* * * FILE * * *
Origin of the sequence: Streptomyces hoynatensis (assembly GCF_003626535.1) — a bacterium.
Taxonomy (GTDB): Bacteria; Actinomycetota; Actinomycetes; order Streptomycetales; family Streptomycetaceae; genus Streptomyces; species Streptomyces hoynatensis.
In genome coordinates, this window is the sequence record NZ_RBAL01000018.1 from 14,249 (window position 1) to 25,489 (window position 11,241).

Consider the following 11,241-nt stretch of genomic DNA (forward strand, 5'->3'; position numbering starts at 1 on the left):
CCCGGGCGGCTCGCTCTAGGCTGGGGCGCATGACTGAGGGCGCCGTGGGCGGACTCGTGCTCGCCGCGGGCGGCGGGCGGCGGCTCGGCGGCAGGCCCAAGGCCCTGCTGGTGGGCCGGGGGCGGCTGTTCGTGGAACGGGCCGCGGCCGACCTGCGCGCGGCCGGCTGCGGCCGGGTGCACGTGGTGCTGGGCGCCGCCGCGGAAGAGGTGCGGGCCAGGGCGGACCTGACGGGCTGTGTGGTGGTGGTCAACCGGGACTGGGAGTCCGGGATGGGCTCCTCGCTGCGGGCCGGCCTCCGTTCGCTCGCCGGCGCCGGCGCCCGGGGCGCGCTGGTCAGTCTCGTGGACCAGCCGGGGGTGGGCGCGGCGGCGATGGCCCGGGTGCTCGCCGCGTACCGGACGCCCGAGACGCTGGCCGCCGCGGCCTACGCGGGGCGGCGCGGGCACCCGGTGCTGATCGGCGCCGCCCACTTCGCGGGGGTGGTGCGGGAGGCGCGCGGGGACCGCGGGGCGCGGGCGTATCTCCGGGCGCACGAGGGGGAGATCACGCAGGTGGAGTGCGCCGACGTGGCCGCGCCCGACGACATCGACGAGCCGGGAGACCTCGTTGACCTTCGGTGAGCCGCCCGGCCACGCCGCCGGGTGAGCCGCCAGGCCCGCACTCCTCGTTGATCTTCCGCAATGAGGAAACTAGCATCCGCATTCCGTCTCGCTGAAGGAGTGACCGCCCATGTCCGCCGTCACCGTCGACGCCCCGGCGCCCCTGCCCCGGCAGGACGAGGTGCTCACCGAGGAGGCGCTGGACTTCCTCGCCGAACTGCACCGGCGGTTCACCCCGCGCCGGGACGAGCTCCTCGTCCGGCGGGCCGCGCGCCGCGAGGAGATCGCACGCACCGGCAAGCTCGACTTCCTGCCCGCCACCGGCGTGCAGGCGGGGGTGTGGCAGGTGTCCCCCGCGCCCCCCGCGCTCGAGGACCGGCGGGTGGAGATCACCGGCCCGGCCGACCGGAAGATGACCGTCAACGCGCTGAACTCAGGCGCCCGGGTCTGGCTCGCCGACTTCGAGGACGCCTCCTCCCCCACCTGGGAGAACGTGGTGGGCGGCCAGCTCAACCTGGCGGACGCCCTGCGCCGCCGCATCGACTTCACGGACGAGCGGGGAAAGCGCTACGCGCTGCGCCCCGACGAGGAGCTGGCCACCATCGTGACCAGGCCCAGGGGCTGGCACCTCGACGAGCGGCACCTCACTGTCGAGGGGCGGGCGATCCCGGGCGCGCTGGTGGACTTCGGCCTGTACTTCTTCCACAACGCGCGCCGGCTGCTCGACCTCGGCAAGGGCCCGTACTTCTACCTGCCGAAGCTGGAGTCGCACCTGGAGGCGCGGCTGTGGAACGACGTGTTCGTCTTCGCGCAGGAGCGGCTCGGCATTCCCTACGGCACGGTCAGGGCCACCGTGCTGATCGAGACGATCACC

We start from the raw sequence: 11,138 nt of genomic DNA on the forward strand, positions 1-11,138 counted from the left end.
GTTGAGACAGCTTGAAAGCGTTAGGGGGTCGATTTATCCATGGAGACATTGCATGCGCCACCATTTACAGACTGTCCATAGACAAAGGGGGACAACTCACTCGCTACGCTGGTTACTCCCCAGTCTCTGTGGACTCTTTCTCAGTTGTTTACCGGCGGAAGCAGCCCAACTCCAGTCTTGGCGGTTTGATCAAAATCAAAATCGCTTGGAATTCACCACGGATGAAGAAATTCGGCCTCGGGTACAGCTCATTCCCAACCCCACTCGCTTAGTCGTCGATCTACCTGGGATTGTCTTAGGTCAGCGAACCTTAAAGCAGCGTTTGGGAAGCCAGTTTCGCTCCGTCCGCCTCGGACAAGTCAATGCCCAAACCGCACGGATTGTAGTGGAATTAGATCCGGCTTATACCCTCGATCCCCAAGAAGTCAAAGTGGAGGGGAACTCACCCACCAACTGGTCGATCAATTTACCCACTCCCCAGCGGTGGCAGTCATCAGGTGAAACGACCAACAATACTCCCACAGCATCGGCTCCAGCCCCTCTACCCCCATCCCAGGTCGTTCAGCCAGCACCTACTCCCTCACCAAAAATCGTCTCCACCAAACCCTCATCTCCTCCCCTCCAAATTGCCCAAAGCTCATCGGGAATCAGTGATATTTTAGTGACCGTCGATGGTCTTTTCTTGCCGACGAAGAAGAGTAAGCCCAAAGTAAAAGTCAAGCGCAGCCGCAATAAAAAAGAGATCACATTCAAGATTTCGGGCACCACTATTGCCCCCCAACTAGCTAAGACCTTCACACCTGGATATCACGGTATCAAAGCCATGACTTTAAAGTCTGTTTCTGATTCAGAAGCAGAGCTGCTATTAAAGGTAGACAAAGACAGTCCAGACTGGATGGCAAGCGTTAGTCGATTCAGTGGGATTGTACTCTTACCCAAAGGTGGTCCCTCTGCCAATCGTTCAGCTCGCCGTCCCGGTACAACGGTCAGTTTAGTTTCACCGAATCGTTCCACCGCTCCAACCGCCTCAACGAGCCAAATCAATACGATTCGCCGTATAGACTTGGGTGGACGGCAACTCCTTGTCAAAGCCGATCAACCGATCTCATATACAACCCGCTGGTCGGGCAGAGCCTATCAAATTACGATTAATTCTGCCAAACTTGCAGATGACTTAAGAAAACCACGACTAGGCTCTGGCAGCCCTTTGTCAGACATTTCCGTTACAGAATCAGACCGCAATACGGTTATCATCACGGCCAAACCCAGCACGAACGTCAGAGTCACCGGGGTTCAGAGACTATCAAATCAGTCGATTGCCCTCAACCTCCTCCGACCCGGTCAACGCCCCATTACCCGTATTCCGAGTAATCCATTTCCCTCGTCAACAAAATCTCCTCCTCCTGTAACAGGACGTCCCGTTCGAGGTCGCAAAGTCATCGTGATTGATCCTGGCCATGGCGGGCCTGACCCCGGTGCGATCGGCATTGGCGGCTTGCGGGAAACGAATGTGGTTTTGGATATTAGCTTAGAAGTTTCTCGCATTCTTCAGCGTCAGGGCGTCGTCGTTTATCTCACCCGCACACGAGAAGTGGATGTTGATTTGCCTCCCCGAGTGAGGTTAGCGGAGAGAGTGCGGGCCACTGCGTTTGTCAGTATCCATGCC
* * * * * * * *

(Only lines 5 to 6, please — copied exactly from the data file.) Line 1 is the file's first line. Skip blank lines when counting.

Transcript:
CCCGGGCGGCTCGCTCTAGGCTGGGGCGCATGACTGAGGGCGCCGTGGGCGGACTCGTGCTCGCCGCGGGCGGCGGGCGGCGGCTCGGCGGCAGGCCCAAGGCCCTGCTGGTGGGCCGGGGGCGGCTGTTCGTGGAACGGGCCGCGGCCGACCTGCGCGCGGCCGGCTGCGGCCGGGTGCACGTGGTGCTGGGCGCCGCCGCGGAAGAGGTGCGGGCCAGGGCGGACCTGACGGGCTGTGTGGTGGTGGTCAACCGGGACTGGGAGTCCGGGATGGGCTCCTCGCTGCGGGCCGGCCTCCGTTCGCTCGCCGGCGCCGGCGCCCGGGGCGCGCTGGTCAGTCTCGTGGACCAGCCGGGGGTGGGCGCGGCGGCGATGGCCCGGGTGCTCGCCGCGTACCGGACGCCCGAGACGCTGGCCGCCGCGGCCTACGCGGGGCGGCGCGGGCACCCGGTGCTGATCGGCGCCGCCCACTTCGCGGGGGTGGTGCGGGAGGCGCGCGGGGACCGCGGGGCGCGGGCGTATCTCCGGGCGCACGAGGGGGAGATCACGCAGGTGGAGTGCGCCGACGTGGCCGCGCCCGACGACATCGACGAGCCGGGAGACCTCGTTGACCTTCGGTGAGCCGCCCGGCCACGCCGCCGGGTGAGCCGCCAGGCCCGCACTCCTCGTTGATCTTCCGCAATGAGGAAACTAGCATCCGCATTCCGTCTCGCTGAAGGAGTGACCGCCCATGTCCGCCGTCACCGTCGACGCCCCGGCGCCCCTGCCCCGGCAGGACGAGGTGCTCACCGAGGAGGCGCTGGACTTCCTCGCCGAACTGCACCGGCGGTTCACCCCGCGCCGGGACGAGCTCCTCGTCCGGCGGGCCGCGCGCCGCGAGGAGATCGCACGCACCGGCAAGCTCGACTTCCTGCCCGCCACCGGCGTGCAGGCGGGGGTGTGGCAGGTGTCCCCCGCGCCCCCCGCGCTCGAGGACCGGCGGGTGGAGATCACCGGCCCGGCCGACCGGAAGATGACCGTCAACGCGCTGAACTCAGGCGCCCGGGTCTGGCTCGCCGACTTCGAGGACGCCTCCTCCCCCACCTGGGAGAACGTGGTGGGCGGCCAGCTCAACCTGGCGGACGCCCTGCGCCGCCGCATCGACTTCACGGACGAGCGGGGAAAGCGCTACGCGCTGCGCCCCGACGAGGAGCTGGCCACCATCGTGACCAGGCCCAGGGGCTGGCACCTCGACGAGCGGCACCTCACTGTCGAGGGGCGGGCGATCCCGGGCGCGCTGGTGGACTTCGGCCTGTACTTCTTCCACAACGCGCGCCGGCTGCTCGACCTCGGCAAGGGCCCGTACTTCTACCTGCCGAAGCTGGAGTCGCACCTGGAGGCGCGGCTGTGGAACGACGTGTTCGTCTTCGCGCAGGAGCGGCTCGGCATTCCCTACGGCACGGTCAGGGCCACCGTGCTGATCGAGACGATCACC

We start from the raw sequence: 11,138 nt of genomic DNA on the forward strand, positions 1-11,138 counted from the left end.